Today’s Prayer to Passage will be from the book “Resources, Values and Development” by Amartya Sen.
Today I pray, “Dear God, Why do we follow the money? Amen.”
Following my prayer, I held the closed book in my hands and opened it to this passage on page 123:
“The Isolation Paradox:
Now, this individual faces a choice, let us say, between one unit of consumption now and three units of consumption in twenty years time. He knows, for some reason, that in twenty years he will be dead. He cares for the future generations, but it is not enough, let us assume, to make him sacrifice a unit of his present consumption for three units for the generation living in twenty years’ time. He decides, therefore, to consume the unit; but another man comes and tells him that if he saves one unit of consumption the other man will also save one unit. It would not be, by any means, irrational for the first man to change his mind now and to agree to save a unit. The gain to the future generation is much greater, and he can bring all this about by sacrificing himself only one unit of consumption. So he may, without any inconsistency, act differently in the two cases. This is the problem we may face in much larger scale in contrasting individual saving decisions with a political decision taken by the whole society. This paradox, which we shall refer to as ‘the isolation paradox’ for the rest of the paper, does not arise due to any inconsistency of values, but due to the differences of the nature of the choice involved in the two cases.”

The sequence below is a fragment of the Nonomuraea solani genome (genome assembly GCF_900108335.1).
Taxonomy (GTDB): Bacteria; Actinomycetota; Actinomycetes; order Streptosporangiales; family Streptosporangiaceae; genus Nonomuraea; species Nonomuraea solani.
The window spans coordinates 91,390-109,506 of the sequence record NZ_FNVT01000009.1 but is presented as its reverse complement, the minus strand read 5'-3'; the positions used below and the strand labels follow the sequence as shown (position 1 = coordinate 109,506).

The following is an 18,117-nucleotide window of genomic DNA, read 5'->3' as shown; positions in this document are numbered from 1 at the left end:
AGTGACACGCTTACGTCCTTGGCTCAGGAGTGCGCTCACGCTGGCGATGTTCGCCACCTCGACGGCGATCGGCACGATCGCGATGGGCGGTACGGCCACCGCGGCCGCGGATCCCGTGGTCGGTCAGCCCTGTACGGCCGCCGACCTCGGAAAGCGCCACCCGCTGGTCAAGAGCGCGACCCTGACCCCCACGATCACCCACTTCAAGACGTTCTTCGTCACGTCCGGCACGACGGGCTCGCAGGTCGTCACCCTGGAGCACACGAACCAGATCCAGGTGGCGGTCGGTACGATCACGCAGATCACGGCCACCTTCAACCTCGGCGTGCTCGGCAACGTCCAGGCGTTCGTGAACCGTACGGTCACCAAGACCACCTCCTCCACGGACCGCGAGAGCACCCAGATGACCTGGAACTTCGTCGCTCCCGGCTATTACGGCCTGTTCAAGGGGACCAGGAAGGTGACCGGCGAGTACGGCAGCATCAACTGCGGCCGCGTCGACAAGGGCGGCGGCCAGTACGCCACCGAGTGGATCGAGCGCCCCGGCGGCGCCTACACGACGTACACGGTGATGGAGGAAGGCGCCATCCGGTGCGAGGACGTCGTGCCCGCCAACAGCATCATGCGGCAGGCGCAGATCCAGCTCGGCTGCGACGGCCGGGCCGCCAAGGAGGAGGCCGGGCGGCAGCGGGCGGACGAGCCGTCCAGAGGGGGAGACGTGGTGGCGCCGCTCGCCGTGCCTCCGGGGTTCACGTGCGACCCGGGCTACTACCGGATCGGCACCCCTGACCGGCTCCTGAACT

First of all, I must extend a noticeable “hmmmm” to the fact that yesterday’s passage held themes of twenty years’ time and ideas of progression, improvement, evolution, expansion, and so forth. There is a “twenty years” pattern between yesterday and today. I’ll pay attention to this for a moment, which, for me, has come to represent anywhere between a minute and a lifetime.
Next, an exercise. I invite you to take a moment of your own (preferably about a minute unless you’d prefer to spend a lifetime pondering it) and imagine the top three situations in the entire world you view as the least lucky in this world of money. The top three impoverished situations you can imagine. Now, in this world of money and in keeping with your imagination, let us presume that you hold the chance of being born into one of those three monetary misfortunes in your next lifetime. Really sit with this now. Imagine being born into the very situation you pity the most.
Of course you would not, on any regular day, allow your mind to go there. That’s self-cruelty. And yet, what a perfect opportunity for imagination. We pay attention to so much of the horror and the fluff and the ridiculous around us. Sit with this one for a moment and allow it to change your economic way of thinking. Really really really really really. Really. And then count your blessings. You are very lucky.